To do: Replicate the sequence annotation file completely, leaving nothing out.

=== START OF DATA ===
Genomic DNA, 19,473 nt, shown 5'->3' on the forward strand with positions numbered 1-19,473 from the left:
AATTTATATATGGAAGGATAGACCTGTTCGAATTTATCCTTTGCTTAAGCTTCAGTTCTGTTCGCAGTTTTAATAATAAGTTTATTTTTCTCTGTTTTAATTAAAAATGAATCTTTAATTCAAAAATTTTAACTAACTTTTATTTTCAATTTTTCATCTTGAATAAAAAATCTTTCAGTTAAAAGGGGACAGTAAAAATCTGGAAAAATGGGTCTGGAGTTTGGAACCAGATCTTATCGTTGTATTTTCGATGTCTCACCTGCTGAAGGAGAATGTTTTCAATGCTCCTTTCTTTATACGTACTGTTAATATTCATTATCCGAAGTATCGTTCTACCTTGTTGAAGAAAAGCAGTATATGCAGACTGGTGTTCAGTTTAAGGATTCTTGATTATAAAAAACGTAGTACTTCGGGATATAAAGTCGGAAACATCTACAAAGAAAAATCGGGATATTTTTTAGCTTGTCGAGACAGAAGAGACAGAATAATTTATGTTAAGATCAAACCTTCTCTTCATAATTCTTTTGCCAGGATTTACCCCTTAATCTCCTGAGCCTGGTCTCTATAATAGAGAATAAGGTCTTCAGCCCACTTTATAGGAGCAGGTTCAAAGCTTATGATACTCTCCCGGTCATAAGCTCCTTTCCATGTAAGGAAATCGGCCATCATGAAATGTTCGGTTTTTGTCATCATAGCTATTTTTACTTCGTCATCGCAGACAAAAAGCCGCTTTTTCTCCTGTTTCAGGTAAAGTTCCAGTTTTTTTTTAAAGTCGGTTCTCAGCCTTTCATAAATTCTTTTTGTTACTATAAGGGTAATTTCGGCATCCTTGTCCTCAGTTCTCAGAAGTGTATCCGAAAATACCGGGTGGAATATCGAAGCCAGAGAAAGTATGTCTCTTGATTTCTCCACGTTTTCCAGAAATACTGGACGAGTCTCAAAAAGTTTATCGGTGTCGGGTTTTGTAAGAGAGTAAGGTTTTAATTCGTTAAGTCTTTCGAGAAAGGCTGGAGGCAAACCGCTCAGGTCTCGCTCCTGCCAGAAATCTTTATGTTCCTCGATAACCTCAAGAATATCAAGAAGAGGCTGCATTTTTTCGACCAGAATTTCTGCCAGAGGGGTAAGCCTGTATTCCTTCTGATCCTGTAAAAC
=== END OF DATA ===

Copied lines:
Genomic DNA, 19,473 nt, shown 5'->3' on the forward strand with positions numbered 1-19,473 from the left:
AATTTATATATGGAAGGATAGACCTGTTCGAATTTATCCTTTGCTTAAGCTTCAGTTCTGTTCGCAGTTTTAATAATAAGTTTATTTTTCTCTGTTTTAATTAAAAATGAATCTTTAATTCAAAAATTTTAACTAACTTTTATTTTCAATTTTTCATCTTGAATAAAAAATCTTTCAGTTAAAAGGGGACAGTAAAAATCTGGAAAAATGGGTCTGGAGTTTGGAACCAGATCTTATCGTTGTATTTTCGATGTCTCACCTGCTGAAGGAGAATGTTTTCAATGCTCCTTTCTTTATACGTACTGTTAATATTCATTATCCGAAGTATCGTTCTACCTTGTTGAAGAAAAGCAGTATATGCAGACTGGTGTTCAGTTTAAGGATTCTTGATTATAAAAAACGTAGTACTTCGGGATATAAAGTCGGAAACATCTACAAAGAAAAATCGGGATATTTTTTAGCTTGTCGAGACAGAAGAGACAGAATAATTTATGTTAAGATCAAACCTTCTCTTCATAATTCTTTTGCCAGGATTTACCCCTTAATCTCCTGAGCCTGGTCTCTATAATAGAGAATAAGGTCTTCAGCCCACTTTATAGGAGCAGGTTCAAAGCTTATGATACTCTCCCGGTCATAAGCTCCTTTCCATGTAAGGAAATCGGCCATCATGAAATGTTCGGTTTTTGTCATCATAGCTATTTTTACTTCGTCATCGCAGACAAAAAGCCGCTTTTTCTCCTGTTTCAGGTAAAGTTCCAGTTTTTTTTTAAAGTCGGTTCTCAGCCTTTCATAAATTCTTTTTGTTACTATAAGGGTAATTTCGGCATCCTTGTCCTCAGTTCTCAGAAGTGTATCCGAAAATACCGGGTGGAATATCGAAGCCAGAGAAAGTATGTCTCTTGATTTCTCCACGTTTTCCAGAAATACTGGACGAGTCTCAAAAAGTTTATCGGTGTCGGGTTTTGTAAGAGAGTAAGGTTTTAATTCGTTAAGTCTTTCGAGAAAGGCTGGAGGCAAACCGCTCAGGTCTCGCTCCTGCCAGAAATCTTTATGTTCCTCGATAACCTCAAGAATATCAAGAAGAGGCTGCATTTTTTCGACCAGAATTTCTGCCAGAGGGGTAAGCCTGTATTCCTTCTGATCCTGTAAAAC